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The Hollow Man by John Dickson Carr This is one of the great 'locked room' mysteries. A man is murdered in his study but the witnesses right outside the door saw and heard nothing. The study window is too high to jump from and, in any case, the snow on the ground is unbroken. Gideon Fell, the detective gradually pieces the solution together, stopping briefly to explain to his friends the various ways in which a locked room mystery can work. Carr compares the mystery to a magic trick and it's a comparison that seems apt for many detective stories.

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The Continental Op by Dashiell Hammett While the Golden Age of crime fiction was underway in Europe, Hammett and his contemporaries were creating a much grittier version of the genre in America. Hammett's Continental Op stories are classic of hard-boiled detective fiction, filled with guns, dames and double-crosses. However, they're also satisfying mysteries too and Hammett's writing is wonderful.

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Trent's Last Case by E C Bentley More playing with the genre here as Bentley creates a baffling murder mystery and then has his detective fail to solve it. This was a very influential novel and subverted many of the genre's conventions long before the Golden Age.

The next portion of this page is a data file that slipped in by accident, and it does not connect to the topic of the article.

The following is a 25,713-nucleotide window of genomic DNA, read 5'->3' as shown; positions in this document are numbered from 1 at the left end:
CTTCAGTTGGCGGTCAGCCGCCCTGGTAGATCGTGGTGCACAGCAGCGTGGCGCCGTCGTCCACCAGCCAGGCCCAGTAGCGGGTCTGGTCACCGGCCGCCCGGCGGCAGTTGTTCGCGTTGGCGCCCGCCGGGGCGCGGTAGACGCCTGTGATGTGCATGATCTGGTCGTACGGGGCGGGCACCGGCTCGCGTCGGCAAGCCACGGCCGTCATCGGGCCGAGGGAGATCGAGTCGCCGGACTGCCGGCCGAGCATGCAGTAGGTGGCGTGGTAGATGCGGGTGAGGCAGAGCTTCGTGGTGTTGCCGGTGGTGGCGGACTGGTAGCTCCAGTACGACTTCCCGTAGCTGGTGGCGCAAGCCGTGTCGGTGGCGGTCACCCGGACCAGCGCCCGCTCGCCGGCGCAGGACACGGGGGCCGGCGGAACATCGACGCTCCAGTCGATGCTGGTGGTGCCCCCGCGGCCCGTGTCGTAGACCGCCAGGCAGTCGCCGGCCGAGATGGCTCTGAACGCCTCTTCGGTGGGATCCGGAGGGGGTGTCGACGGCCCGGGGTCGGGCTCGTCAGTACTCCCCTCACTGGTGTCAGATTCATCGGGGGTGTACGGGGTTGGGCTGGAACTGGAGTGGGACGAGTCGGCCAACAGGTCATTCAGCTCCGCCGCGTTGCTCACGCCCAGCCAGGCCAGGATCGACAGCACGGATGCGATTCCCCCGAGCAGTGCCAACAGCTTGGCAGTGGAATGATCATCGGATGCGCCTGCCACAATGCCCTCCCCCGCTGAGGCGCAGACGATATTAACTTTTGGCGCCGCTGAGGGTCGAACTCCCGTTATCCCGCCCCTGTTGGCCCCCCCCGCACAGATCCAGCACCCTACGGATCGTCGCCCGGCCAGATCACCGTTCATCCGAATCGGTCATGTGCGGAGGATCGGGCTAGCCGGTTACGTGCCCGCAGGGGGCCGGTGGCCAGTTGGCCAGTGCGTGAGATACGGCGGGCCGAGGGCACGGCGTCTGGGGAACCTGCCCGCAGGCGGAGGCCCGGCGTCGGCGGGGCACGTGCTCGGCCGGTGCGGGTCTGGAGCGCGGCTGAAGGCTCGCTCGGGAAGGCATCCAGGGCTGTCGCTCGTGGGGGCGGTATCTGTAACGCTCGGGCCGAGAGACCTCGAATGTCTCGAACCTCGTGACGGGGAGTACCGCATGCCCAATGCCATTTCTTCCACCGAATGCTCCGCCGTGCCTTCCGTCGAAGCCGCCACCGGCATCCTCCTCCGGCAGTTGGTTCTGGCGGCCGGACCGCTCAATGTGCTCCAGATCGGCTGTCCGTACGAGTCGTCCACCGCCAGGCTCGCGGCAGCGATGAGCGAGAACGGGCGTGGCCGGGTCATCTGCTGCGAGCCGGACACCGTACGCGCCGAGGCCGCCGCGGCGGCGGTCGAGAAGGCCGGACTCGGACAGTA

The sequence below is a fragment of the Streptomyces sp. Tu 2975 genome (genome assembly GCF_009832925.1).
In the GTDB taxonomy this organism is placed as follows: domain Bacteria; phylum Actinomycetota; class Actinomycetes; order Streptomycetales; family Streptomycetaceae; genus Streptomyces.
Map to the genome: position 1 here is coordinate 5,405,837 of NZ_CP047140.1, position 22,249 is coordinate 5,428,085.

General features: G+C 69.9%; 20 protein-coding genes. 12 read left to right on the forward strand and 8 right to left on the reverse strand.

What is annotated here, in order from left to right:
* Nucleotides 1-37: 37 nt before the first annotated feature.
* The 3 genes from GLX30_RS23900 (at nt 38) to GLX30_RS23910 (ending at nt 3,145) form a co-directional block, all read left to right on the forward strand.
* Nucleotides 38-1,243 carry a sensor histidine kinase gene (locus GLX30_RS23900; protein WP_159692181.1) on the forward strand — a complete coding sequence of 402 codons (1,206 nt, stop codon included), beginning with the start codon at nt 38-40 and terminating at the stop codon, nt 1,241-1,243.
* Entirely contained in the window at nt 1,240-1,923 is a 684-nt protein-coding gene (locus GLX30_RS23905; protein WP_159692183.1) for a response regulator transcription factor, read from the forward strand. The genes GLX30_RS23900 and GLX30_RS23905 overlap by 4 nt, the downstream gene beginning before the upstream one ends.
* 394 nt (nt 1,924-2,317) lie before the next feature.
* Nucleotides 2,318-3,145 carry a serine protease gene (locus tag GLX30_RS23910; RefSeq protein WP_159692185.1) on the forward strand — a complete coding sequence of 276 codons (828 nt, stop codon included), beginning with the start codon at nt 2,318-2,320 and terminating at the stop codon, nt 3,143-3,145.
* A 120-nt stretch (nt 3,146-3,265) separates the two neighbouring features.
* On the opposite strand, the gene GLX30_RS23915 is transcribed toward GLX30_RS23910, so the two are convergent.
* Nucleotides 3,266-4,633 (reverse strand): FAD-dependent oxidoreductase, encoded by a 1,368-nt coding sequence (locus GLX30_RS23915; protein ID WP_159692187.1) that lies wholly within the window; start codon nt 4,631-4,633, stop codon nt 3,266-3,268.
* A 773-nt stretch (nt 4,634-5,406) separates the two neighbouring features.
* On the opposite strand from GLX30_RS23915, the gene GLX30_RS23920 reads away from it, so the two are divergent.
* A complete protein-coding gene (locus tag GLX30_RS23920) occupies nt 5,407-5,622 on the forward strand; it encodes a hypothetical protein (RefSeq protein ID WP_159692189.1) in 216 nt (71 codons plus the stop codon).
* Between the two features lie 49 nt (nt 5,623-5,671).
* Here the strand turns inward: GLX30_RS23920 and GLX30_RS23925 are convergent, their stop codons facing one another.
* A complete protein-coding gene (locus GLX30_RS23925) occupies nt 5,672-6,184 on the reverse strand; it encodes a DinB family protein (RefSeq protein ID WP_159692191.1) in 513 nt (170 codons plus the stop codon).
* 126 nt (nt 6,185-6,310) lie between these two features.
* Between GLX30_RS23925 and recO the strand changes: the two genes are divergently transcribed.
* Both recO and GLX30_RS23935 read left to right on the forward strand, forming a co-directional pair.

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The Moving Toyshop by Edmund Crispin Another playful mystery, The Moving Toyshop has as much in common with an Ealing comedy as it does with the typical crime novel. Richard Cadogan, a poet, arrives in Oxford in the early hours of the morning and stumbles across a murder victim in a toyshop. When he brings police to the scene the next day, the entire shop has gone. Crispin has great fun unfolding the mystery.

What would you put on this list? Have you read the ones we’ve selected? Have we selected some that are on your list of books you mean to read?

Reading list: five long and 'difficult' novels worth persevering with

Do you like to getting deep into a really long novel? Have you got a few heavyweights on your reading list for which you haven't yet mustered the courage? Here are our suggestions for five long and 'difficult' novels that are worth the effort.Most people who enjoy reading have a few heavyweights on their list of books they plan to get to one day. Those long, thousand-page epics are both tempting and daunting. At the very least they require a large investment of time but it's much harder when they're also 'difficult' books. Of course, 'difficulty' is a subjective thing. Books can be 'difficult' because they're complicated or non-linear or eschew traditional ideas of plot. Some books are intended to be difficult, as is the case with some on the list below.

Pushing on through a 'difficult' novel is much harder when it's a long book. It feels as though the end is so far away that it's easy to get bogged down, reading more and more slowly until eventually you grind to a halt. Here are five books that are worth keeping patience with.

War and Peace by Leo Tolstoy Easily the least difficult book on this list, the most challenging aspects of War and Peace are Tolstoy's historical essays, which become longer and more frequent as the book goes on, and keeping the many characters straight through the first hundred pages or so. Other than that it's a pure joy. Getting through it is simply a matter of stamina.